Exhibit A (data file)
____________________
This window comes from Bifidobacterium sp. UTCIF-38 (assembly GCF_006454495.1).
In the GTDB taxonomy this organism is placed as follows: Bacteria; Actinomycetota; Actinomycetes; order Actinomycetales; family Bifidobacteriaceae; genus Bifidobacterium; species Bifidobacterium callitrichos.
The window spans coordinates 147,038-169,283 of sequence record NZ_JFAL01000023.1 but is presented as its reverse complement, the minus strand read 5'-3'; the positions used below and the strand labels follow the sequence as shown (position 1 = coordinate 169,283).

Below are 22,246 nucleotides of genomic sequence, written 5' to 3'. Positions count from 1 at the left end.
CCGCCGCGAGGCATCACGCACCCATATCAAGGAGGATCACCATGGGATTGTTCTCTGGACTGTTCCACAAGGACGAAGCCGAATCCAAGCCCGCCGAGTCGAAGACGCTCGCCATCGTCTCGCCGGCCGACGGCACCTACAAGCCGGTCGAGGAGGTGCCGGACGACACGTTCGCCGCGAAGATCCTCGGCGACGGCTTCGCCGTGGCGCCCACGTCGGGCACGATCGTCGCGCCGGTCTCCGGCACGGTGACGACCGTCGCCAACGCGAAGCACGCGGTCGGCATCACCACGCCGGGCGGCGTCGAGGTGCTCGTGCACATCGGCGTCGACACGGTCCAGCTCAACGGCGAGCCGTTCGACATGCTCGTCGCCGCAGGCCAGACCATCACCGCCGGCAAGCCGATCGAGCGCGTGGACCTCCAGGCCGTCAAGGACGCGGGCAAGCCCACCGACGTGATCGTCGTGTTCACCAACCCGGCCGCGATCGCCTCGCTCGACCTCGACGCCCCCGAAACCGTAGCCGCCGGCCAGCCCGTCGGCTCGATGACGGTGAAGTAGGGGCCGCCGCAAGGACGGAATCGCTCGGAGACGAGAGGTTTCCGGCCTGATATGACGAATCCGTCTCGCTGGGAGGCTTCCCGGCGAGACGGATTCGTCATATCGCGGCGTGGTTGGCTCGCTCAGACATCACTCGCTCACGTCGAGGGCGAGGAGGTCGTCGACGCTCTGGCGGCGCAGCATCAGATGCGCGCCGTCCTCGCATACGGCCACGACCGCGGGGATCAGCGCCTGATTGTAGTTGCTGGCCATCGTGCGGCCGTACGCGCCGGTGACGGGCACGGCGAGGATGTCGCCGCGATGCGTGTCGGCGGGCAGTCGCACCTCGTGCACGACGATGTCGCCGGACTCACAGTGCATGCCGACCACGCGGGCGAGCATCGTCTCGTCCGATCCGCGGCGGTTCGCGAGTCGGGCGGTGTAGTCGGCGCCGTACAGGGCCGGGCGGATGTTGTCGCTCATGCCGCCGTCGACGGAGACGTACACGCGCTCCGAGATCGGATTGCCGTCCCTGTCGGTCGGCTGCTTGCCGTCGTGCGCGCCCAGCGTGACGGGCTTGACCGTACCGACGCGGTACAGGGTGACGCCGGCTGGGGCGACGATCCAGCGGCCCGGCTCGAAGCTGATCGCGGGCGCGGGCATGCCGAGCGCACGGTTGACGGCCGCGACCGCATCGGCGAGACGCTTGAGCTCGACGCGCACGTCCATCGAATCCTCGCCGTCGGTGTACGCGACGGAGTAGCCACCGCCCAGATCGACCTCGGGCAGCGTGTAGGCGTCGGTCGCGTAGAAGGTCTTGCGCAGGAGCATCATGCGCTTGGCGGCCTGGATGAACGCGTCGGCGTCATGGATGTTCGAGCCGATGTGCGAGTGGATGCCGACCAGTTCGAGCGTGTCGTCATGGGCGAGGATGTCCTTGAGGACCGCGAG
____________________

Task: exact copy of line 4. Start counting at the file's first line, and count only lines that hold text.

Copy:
Below are 22,246 nucleotides of genomic sequence, written 5' to 3'. Positions count from 1 at the left end.